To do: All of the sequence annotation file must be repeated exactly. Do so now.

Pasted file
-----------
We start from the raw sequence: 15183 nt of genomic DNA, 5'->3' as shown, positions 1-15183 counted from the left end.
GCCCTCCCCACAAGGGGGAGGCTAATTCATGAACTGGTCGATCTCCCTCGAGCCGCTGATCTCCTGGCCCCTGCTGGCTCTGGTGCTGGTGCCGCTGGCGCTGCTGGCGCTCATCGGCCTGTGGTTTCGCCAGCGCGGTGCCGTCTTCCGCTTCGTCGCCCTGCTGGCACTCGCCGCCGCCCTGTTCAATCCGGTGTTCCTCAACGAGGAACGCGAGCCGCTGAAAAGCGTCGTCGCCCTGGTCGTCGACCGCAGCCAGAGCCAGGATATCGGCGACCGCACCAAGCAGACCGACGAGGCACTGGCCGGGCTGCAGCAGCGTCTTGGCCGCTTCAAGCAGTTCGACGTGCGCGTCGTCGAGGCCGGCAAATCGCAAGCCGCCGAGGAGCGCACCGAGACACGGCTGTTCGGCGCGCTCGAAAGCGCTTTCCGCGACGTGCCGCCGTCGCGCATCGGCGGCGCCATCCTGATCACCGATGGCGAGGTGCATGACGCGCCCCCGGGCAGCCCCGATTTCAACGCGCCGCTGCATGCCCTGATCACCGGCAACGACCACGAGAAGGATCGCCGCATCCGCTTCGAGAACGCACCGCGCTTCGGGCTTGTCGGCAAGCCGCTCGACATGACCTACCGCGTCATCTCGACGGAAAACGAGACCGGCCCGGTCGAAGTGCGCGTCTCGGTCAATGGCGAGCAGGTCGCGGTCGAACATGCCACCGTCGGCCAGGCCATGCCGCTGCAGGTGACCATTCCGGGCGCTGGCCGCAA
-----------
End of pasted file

We start from the raw sequence: 15183 nt of genomic DNA, 5'->3' as shown, positions 1-15183 counted from the left end.
GCCCTCCCCACAAGGGGGAGGCTAATTCATGAACTGGTCGATCTCCCTCGAGCCGCTGATCTCCTGGCCCCTGCTGGCTCTGGTGCTGGTGCCGCTGGCGCTGCTGGCGCTCATCGGCCTGTGGTTTCGCCAGCGCGGTGCCGTCTTCCGCTTCGTCGCCCTGCTGGCACTCGCCGCCGCCCTGTTCAATCCGGTGTTCCTCAACGAGGAACGCGAGCCGCTGAAAAGCGTCGTCGCCCTGGTCGTCGACCGCAGCCAGAGCCAGGATATCGGCGACCGCACCAAGCAGACCGACGAGGCACTGGCCGGGCTGCAGCAGCGTCTTGGCCGCTTCAAGCAGTTCGACGTGCGCGTCGTCGAGGCCGGCAAATCGCAAGCCGCCGAGGAGCGCACCGAGACACGGCTGTTCGGCGCGCTCGAAAGCGCTTTCCGCGACGTGCCGCCGTCGCGCATCGGCGGCGCCATCCTGATCACCGATGGCGAGGTGCATGACGCGCCCCCGGGCAGCCCCGATTTCAACGCGCCGCTGCATGCCCTGATCACCGGCAACGACCACGAGAAGGATCGCCGCATCCGCTTCGAGAACGCACCGCGCTTCGGGCTTGTCGGCAAGCCGCTCGACATGACCTACCGCGTCATCTCGACGGAAAACGAGACCGGCCCGGTCGAAGTGCGCGTCTCGGTCAATGGCGAGCAGGTCGCGGTCGAACATGCCACCGTCGGCCAGGCCATGCCGCTGCAGGTGACCATTCCGGGCGCTGGCCGCAA